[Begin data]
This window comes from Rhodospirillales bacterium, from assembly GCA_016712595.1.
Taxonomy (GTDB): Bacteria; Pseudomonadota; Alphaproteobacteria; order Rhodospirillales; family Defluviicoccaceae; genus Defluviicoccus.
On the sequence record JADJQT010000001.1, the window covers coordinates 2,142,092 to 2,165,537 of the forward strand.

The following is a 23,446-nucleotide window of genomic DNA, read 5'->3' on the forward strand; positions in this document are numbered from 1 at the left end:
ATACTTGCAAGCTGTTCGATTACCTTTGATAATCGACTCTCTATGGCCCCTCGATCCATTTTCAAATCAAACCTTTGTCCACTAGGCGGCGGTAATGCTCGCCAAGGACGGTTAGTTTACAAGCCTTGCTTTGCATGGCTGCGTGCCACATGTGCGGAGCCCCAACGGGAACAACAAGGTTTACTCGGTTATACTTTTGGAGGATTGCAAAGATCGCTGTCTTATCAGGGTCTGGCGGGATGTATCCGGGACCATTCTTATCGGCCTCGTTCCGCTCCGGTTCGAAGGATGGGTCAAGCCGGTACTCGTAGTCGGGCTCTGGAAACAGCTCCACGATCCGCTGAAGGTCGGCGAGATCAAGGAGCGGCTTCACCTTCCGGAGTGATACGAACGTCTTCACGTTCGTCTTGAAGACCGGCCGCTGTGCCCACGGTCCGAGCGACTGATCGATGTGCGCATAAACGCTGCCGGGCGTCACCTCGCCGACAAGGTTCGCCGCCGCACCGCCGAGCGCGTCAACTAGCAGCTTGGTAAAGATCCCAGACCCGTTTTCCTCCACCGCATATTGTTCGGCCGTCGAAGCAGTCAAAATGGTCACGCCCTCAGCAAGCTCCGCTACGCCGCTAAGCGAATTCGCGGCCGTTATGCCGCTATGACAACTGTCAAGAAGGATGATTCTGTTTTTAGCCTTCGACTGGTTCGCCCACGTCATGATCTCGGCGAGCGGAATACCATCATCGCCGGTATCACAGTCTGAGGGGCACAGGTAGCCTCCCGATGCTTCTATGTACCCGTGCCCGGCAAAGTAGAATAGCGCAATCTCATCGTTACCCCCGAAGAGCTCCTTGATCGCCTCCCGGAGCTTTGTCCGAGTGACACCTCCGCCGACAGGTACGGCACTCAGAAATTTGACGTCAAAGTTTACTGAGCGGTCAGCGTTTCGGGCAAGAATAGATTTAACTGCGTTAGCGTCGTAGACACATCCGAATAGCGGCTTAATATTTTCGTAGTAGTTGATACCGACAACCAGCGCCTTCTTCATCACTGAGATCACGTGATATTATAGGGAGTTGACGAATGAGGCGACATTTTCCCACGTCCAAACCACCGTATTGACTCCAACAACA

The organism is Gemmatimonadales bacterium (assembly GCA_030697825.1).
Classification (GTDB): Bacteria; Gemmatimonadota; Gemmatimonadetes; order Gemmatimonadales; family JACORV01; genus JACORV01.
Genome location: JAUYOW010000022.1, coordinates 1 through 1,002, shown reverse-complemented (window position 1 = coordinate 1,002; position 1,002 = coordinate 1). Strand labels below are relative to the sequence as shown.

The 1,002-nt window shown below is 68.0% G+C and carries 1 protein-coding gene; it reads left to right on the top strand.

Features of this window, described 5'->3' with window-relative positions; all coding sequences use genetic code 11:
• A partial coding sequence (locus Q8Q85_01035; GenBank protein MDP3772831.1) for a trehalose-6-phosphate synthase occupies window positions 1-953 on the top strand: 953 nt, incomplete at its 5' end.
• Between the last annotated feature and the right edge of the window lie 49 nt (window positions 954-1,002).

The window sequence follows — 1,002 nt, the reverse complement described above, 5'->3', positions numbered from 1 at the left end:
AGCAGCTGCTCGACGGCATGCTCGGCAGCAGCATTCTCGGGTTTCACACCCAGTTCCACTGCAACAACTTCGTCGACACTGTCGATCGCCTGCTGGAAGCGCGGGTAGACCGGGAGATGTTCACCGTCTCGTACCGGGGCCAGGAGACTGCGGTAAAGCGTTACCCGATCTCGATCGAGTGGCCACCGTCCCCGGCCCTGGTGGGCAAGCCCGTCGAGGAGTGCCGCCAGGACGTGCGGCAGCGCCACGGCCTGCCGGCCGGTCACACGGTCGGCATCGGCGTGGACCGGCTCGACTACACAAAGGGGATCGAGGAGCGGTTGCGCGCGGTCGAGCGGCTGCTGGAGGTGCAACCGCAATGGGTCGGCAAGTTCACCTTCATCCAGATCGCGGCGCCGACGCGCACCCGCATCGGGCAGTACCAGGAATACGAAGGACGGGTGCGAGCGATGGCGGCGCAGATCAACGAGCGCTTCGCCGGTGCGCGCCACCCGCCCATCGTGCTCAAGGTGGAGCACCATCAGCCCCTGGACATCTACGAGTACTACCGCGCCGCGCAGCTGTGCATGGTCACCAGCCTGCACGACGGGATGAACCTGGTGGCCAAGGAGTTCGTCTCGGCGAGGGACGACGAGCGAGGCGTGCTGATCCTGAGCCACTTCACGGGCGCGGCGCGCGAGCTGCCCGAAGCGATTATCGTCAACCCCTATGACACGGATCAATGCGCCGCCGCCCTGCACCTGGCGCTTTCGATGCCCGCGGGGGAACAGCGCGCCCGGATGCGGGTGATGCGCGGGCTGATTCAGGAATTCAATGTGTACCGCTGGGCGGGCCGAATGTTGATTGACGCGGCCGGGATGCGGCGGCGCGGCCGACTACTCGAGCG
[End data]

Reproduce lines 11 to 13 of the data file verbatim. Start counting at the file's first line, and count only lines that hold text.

• A partial coding sequence (locus Q8Q85_01035; GenBank protein MDP3772831.1) for a trehalose-6-phosphate synthase occupies window positions 1-953 on the top strand: 953 nt, incomplete at its 5' end.
• Between the last annotated feature and the right edge of the window lie 49 nt (window positions 954-1,002).

The window sequence follows — 1,002 nt, the reverse complement described above, 5'->3', positions numbered from 1 at the left end: